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Friday, December 31, 2010

A Scary Christmas and a Frightful New Year- Part 2

Black Christmas (1974) - Dir. Bob Clark

And we’re talking the original, for two reasons: 1) nobody’s yellow, 2) director Bob Clark also directed A Christmas Story
, so that’s two holiday classics he’s got under his belt. Throw in a Margot Kidder (Sisters, Superman, The Amityville Horror), Olivia Hussey (Romeo & Juliet, It), John Saxon (Enter the Dragon, A Nightmare on Elm Street, From Dusk ‘til Dawn), a serial killer crashing a sorority house Christmas party and ***SPOILER ALERT*** “The calls are coming from inside the house,” you’ve got yourself Christmas classic.

Silent Night, Deadly Night 2 (1987) - Dir. Lee Harry


Now, you’re probably asking, “why the sequel without the first?” Well, the second film is essentially the “good parts” version of the original, almost literally “all killer, no filler.” In the first film, after witnessing the murder of his parents by a thief dressed as Santa, young Billy is scarred for life.

Consistently tormented by holiday cheer as he grows up, he, too, finally snaps, dons a Santa suit and goes on a killing spree, punishing those he deems have been naughty, before being gunned down in front of his little brother Ricky. The first film has a bit more plot development involving an overbearing nun. But the second film is almost entirely flashbacks of the kills from the first, as Billy’s brother Ricky recounts the incidents of the first film to a psychiatrist.

Meanwhile, Ricky awaits trial for his own amazingly gratuitous killing spree, attributed to the trauma of witnessing his brother’s death (such a vicious cycle), which he then recounts before
escaping, donning a Santa suit of his own and going after the nun he blames for his brother’s death. But, essentially, Silent Night, Deadly Night 2 is the greatest hits from the first film with a cherry on top.

Santa’s Slay (2005) - Dir. David Steiman

In this film, jolly St. Nick isn’t a willing purveyor of Christmas cheer. In fact, he’s not a saint either, not even close.

Bill Goldberg (yes, the former wrestler) plays the son of Satan, after losing a bet with an angel he’s forced to go around the world giving gifts and spreading joy for 2000 years. But, once the bet is off, he goes back to raising holy hell.

Monday, December 27, 2010

A Scary Christmas and a Frightful New Year- Part 1

I’m pretty sure this isn’t what they had in mind when they said, “keeping Christ in Christmas,” but scaring the be-jesus out of you is about as close as I’m gonna get to a religious Christmas. So, if spending the holidays with your relatives isn’t frightening enough, I offer my list of holiday-themed horror films, one for each of the 12 days of Christmas, to help you scream in the New Year.

The Last Stop on the Night Train (1975) - Dir. Aldo Lado

This is wonderful film to have in mind as you make the journey home for the holidays, gifts waiting under the tree, stockings hung by the chimney with care, parents cooking up the roast beast, a hyper-sexualized, homicidal trio holding you hostage in your train car…

In the world of high concept summaries, I imagine the pitch for this film went something like this, “It’s Last House on the Left on a train… but with more sex and violence.” Sold. Lisa and Margaret catch the night train from Germany to Italy to spend Christmas with Lisa’s family, but a chance encounter with two guys, a girl and a pocketknife puts a damper on their holiday. If you’re familiar with The Last House on the Left, then you know this story. It’s the same gist, with the terrible trio getting picked up by Lisa’s parents. If you like Last House, then you’ll like Night Train.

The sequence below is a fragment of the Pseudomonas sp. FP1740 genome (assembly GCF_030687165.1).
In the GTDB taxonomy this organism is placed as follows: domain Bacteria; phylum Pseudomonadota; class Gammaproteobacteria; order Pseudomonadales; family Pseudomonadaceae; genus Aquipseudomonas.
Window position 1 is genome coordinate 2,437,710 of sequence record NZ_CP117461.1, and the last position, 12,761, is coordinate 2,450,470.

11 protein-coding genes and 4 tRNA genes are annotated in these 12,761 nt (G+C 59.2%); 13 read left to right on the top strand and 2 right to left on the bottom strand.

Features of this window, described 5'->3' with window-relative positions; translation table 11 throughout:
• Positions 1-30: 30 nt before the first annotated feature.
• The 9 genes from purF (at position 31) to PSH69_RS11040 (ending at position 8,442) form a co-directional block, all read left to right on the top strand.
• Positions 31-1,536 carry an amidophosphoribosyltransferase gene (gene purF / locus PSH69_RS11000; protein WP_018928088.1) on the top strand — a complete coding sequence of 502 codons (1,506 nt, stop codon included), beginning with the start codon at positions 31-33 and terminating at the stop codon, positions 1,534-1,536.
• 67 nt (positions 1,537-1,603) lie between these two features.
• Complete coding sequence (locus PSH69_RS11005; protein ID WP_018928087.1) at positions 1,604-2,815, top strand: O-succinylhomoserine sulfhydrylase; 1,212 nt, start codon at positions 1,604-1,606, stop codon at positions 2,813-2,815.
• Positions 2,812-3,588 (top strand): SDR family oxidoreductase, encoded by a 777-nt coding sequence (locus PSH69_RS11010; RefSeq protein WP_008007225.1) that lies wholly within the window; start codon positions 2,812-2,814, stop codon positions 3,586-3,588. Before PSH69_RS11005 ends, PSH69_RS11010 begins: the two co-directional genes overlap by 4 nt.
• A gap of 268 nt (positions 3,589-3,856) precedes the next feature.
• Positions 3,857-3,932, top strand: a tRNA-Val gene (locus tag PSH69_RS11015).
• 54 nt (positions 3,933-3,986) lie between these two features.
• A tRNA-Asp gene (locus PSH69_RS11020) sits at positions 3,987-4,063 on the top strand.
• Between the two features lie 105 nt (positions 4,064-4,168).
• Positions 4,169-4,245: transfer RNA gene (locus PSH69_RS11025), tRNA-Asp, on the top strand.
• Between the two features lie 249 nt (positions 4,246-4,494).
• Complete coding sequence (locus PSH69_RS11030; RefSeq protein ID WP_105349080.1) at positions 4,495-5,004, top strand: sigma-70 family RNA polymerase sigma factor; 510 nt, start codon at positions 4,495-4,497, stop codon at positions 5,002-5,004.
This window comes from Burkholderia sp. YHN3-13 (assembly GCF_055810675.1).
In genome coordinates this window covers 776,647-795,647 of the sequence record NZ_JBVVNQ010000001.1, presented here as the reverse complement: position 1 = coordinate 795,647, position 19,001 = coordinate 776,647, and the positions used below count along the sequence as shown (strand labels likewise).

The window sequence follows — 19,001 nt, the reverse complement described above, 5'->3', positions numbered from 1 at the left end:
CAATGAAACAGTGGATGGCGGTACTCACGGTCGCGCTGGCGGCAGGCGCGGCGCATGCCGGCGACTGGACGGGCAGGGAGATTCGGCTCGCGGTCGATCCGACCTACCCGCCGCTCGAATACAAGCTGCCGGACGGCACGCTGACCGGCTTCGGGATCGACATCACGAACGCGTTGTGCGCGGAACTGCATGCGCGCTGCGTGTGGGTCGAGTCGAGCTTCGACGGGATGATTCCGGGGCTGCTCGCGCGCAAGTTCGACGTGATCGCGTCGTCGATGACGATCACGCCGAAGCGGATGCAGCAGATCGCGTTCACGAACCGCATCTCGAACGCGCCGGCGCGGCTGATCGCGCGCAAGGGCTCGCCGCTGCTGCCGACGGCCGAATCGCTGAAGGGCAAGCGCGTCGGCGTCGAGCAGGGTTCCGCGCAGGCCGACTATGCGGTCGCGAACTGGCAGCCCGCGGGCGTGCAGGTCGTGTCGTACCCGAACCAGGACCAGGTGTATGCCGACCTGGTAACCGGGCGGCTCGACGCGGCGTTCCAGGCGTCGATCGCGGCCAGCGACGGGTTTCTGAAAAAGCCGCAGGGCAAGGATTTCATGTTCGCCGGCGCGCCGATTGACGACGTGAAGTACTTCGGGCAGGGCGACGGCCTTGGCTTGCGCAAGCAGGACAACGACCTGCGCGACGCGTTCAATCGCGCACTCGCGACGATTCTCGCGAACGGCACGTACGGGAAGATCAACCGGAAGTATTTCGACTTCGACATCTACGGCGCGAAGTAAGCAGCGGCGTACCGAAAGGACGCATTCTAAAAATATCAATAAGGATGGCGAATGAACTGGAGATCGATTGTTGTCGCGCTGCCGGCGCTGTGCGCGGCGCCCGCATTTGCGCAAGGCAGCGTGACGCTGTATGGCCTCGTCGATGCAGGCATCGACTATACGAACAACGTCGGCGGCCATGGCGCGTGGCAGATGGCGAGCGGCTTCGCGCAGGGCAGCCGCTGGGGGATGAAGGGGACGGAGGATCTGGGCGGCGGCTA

So many amazing things going on is this film. From the Halloween inspired killer-POV opening, you know you’re in for a treat, but not because this film is anything like Halloween. Instead, it’s because the heavy breathing over the POV makes it seems like Darth Vader is the killer who hates Santa.

Sadly, the madman loose in London, killing anyone he can find dressed as Santa, is not Darth Vader. I guess they couldn’t afford David Prowse. Still, gory deaths abound. And I’m pretty sure that Al McGoohan, credited for writing and directing additional scenes, comes from the world of porn, because there are some wonderfully random scenes that have almost nothing to do with the plot of the film and seem to serve no purpose other than provide some gratuitous nudity. This film might have you thinking twice about dressing up as Santa. It might also make you think twice about asking your girlfriend, who just witnessed her father’s murder, to pose nude for a photographer friend.

Christmas Evilaka You Better Watch Out–(1980) - Dir. Lewis Jackson

Young Harry Stadling spies mom and “Santa Claus” doing a bit more than kissing underneath the mistletoe. When “Santa” unhooked mom’s garter belt he unknowingly unhinged Harry, warping his fragile little mind.

Once Harry’s all grown up, he’s got an unhealthy obsession with Christmas, spying on all the neighborhood kids, making his own list of who's naughty and nice. Imagine Travis Bickle, but instead of driving a taxi he works in a toy factory. And when he finally snaps, instead of donning a Mohawk, he super-glues a white beard to his face, dons a Santa suit, and spreads a little Christmas fear by killing those he deems naughty. But the nice need not fear him; he has no problem rewarding the good boys and girls. You won’t believe the ending.